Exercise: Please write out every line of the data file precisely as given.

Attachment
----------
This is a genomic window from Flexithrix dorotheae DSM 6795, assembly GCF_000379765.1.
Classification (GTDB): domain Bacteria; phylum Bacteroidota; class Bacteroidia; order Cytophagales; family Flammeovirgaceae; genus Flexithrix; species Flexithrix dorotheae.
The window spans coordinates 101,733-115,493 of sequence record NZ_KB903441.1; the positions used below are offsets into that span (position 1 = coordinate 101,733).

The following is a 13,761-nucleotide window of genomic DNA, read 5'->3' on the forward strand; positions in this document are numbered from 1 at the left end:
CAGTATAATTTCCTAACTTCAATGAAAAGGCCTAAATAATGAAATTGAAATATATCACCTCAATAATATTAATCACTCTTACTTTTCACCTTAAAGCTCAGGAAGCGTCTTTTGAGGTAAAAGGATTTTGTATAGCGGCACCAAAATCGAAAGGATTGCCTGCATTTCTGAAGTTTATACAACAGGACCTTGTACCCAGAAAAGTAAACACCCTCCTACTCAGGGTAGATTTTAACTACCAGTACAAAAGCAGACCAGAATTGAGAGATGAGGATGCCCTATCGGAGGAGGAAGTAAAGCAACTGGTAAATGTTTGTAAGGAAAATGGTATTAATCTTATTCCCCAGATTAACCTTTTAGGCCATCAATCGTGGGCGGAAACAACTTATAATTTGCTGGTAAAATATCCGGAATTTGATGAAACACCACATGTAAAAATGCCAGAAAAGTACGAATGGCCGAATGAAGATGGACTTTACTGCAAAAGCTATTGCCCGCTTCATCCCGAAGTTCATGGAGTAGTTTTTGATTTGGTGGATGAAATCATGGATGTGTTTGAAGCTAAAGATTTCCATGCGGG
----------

This is a genomic window from Flexithrix dorotheae DSM 6795, assembly GCF_000379765.1.
Classification (GTDB): domain Bacteria; phylum Bacteroidota; class Bacteroidia; order Cytophagales; family Flammeovirgaceae; genus Flexithrix; species Flexithrix dorotheae.
The window spans coordinates 101,733-115,493 of sequence record NZ_KB903441.1; the positions used below are offsets into that span (position 1 = coordinate 101,733).

The following is a 13,761-nucleotide window of genomic DNA, read 5'->3' on the forward strand; positions in this document are numbered from 1 at the left end:
CAGTATAATTTCCTAACTTCAATGAAAAGGCCTAAATAATGAAATTGAAATATATCACCTCAATAATATTAATCACTCTTACTTTTCACCTTAAAGCTCAGGAAGCGTCTTTTGAGGTAAAAGGATTTTGTATAGCGGCACCAAAATCGAAAGGATTGCCTGCATTTCTGAAGTTTATACAACAGGACCTTGTACCCAGAAAAGTAAACACCCTCCTACTCAGGGTAGATTTTAACTACCAGTACAAAAGCAGACCAGAATTGAGAGATGAGGATGCCCTATCGGAGGAGGAAGTAAAGCAACTGGTAAATGTTTGTAAGGAAAATGGTATTAATCTTATTCCCCAGATTAACCTTTTAGGCCATCAATCGTGGGCGGAAACAACTTATAATTTGCTGGTAAAATATCCGGAATTTGATGAAACACCACATGTAAAAATGCCAGAAAAGTACGAATGGCCGAATGAAGATGGACTTTACTGCAAAAGCTATTGCCCGCTTCATCCCGAAGTTCATGGAGTAGTTTTTGATTTGGTGGATGAAATCATGGATGTGTTTGAAGCTAAAGATTTCCATGCGGG